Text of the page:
Article Courtesy of Amanda Nichols:
As paint professionals, we are always pleased to paint a home for a family to enjoy for years to come. Who doesn’t love a freshly painted house? But, when the family intends to move, what is the point of painting their old home? For some homeowners, the reason is that a bit of well-placed, thoughtfully chosen paint can help a home command a higher price and sell more quickly than an unpainted home.
It should come as no surprise that a freshly painted home will sell faster and at a higher price than one that hasn’t been painted. But, some principles should be followed to maximize this potential, some of which are as follows:
You don’t have to paint every surface
Painting doesn’t have to include every wall and trim. Painting the right things respects the budget and offers the highest return on investment in the event of a sale. The highest ROI comes from painting the front door, at a whopping 180%. But, painting the foyer, main room, and the kitchen also offers a good return because they are places of high visibility. Some people advocate for painting the bathrooms, too, but remember: paint makes everything look clean. If you paint the bathrooms and the tile grout is grungy, it’s going to have the effect of making the dirt stand out. Be gentle with your budget and advocate for a deep clean, instead.
Choosing a universally appealing color for exterior painting can be summed up in one word: white. White or off-white is the most popular exterior color, especially when it’s paired with a bold trim and front door color in a sassy gloss. When it comes to choosing colors for the interior, you may adore that pale lilac great room, but your potential buyer is looking at the home from the perspective of bringing in his furniture to live in it. In his mind’s eye, that lilac might not look so great with his red couch. In other rooms, stick to versions of white or off-white and pale color options. Think white, gray, and tan. These are the colors that are most likely to go with the majority of furnishings. Give your potential buyer the impression that the rooms in the home give him something he can decorate with furniture and live in for years.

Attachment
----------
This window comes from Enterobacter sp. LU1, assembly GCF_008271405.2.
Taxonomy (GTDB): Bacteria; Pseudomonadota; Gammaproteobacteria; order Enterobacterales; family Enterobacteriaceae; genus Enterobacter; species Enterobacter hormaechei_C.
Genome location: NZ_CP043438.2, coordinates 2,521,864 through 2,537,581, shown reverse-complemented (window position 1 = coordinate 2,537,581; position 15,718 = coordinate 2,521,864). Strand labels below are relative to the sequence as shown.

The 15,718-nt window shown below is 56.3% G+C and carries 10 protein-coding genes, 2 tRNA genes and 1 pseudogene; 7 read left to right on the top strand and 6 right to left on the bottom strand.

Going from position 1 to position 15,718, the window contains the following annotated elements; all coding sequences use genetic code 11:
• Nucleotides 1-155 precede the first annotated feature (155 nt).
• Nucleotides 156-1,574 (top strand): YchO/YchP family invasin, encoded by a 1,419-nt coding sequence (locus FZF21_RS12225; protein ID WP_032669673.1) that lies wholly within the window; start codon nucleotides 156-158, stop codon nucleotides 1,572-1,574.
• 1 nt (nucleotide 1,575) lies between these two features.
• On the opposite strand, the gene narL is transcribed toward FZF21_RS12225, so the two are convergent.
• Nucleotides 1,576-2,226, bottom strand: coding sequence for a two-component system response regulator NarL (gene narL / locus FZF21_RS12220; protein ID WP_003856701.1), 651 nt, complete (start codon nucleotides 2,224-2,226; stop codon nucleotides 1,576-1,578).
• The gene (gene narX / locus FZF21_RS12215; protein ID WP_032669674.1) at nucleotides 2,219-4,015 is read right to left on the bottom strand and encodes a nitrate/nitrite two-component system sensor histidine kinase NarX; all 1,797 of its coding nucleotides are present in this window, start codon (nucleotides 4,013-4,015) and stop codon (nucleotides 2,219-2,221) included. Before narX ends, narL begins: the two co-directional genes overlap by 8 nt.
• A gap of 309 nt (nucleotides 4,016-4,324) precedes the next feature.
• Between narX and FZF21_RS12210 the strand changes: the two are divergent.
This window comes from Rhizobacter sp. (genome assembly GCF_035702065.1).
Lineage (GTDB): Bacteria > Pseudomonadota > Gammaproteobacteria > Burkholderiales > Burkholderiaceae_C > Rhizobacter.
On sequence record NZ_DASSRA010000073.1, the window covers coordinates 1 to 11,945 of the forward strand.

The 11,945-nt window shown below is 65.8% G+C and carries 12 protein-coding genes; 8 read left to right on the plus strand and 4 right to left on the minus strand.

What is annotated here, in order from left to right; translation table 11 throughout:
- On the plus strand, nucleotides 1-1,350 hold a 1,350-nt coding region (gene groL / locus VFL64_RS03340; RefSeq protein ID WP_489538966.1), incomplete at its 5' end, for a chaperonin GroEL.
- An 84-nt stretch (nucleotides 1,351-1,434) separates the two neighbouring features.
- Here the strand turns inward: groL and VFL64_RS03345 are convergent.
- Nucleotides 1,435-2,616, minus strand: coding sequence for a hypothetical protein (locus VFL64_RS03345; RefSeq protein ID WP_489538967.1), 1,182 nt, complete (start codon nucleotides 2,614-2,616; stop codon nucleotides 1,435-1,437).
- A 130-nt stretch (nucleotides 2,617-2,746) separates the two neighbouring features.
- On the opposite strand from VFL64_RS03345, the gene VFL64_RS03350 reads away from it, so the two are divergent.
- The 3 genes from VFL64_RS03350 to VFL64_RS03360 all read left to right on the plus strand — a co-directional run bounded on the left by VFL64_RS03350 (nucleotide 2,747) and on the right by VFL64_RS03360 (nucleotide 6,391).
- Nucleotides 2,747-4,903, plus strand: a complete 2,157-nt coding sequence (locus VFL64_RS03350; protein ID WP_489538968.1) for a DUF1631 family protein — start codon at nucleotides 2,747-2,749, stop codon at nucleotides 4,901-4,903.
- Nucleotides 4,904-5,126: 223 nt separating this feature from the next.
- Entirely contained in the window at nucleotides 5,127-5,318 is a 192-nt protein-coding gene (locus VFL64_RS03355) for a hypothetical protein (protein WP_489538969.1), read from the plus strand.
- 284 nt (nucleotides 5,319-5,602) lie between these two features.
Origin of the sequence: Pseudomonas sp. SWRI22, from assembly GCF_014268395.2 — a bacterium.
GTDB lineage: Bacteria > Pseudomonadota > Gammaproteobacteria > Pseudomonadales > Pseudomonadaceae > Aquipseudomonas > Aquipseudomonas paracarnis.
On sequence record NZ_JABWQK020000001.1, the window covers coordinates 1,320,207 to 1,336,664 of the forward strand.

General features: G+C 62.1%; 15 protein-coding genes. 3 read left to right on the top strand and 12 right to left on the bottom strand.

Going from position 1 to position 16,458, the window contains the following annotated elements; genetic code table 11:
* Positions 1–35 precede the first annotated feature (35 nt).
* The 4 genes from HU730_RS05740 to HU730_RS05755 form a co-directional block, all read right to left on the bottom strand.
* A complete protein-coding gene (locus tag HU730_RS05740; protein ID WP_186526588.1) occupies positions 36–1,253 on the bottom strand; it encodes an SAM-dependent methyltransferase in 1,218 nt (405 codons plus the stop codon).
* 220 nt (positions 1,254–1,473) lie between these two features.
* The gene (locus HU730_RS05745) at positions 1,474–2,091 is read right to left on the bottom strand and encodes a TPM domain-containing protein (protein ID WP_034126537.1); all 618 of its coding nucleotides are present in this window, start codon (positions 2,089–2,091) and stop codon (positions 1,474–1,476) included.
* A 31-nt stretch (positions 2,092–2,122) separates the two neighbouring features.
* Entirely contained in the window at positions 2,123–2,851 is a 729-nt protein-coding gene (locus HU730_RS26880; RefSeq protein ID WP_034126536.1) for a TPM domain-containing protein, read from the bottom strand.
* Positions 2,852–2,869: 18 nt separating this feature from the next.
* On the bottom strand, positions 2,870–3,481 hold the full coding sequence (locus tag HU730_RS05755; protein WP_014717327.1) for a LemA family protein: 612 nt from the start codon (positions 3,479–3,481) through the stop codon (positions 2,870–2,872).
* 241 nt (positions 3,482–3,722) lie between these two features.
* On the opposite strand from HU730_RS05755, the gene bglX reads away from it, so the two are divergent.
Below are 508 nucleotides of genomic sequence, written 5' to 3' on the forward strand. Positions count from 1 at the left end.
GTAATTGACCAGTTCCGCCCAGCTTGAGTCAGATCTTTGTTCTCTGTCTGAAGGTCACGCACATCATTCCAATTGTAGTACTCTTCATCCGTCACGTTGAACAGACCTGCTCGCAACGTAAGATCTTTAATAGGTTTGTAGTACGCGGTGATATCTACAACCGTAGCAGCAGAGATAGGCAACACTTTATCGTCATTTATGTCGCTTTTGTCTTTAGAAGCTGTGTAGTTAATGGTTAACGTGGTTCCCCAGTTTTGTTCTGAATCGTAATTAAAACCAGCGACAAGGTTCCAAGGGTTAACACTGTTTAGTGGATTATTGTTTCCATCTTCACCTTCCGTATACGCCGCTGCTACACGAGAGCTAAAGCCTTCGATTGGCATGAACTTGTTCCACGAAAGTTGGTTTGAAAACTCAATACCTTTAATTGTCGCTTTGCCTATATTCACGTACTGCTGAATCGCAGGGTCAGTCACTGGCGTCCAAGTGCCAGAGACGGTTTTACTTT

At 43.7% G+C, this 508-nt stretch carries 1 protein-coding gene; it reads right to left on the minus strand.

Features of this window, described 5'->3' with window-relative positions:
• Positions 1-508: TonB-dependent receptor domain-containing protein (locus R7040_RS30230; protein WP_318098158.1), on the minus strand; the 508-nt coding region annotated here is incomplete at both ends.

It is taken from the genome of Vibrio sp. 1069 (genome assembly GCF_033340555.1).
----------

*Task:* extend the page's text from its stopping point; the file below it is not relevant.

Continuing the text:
As we mentioned before, a glossy finish will pop. But it also shows every dent and flaw. A satin finish is much kinder because it hides imperfections remarkably well. A matte finish hides even more but isn’t as easy to wash clean. It also tends to absorb light rather than reflecting it. These are things to consider when deciding the finish for the walls and trim.
Pro or no?
Before you decide whether or not to hire a pro, stop and consider both sides of the issue. In some cases, finding the capital to paint even the main areas is a significant factor. In other situations, painting is non-optional because, in some cases, every single day that the old house sits on the market costs the seller money. If you need the job done expediently, you might call a pro, because professional painters are fast. Not only are they meticulous in their prep work, but they offer vastly superior painting skills compared to what the average homeowner can manage. They also pay great attention to details, such as using high-quality paint, using the right equipment (which they already have), and they carry insurance to cover a problem if something goes wrong.
Hopefully, this has offered some insights on the decisions to make if a real estate agent suggests painting your home when it is priced on the high end, or if you need a fast sale.
Thank You Amanda Nichols for writing this article for Peer 2 Peer Real Estate Podcast
About the Author
Amanda Nichols works as an Operations Manager at Premier Painting and Coating. She has recently transitioned out of financial services and is back to working with the family business after 20 years away.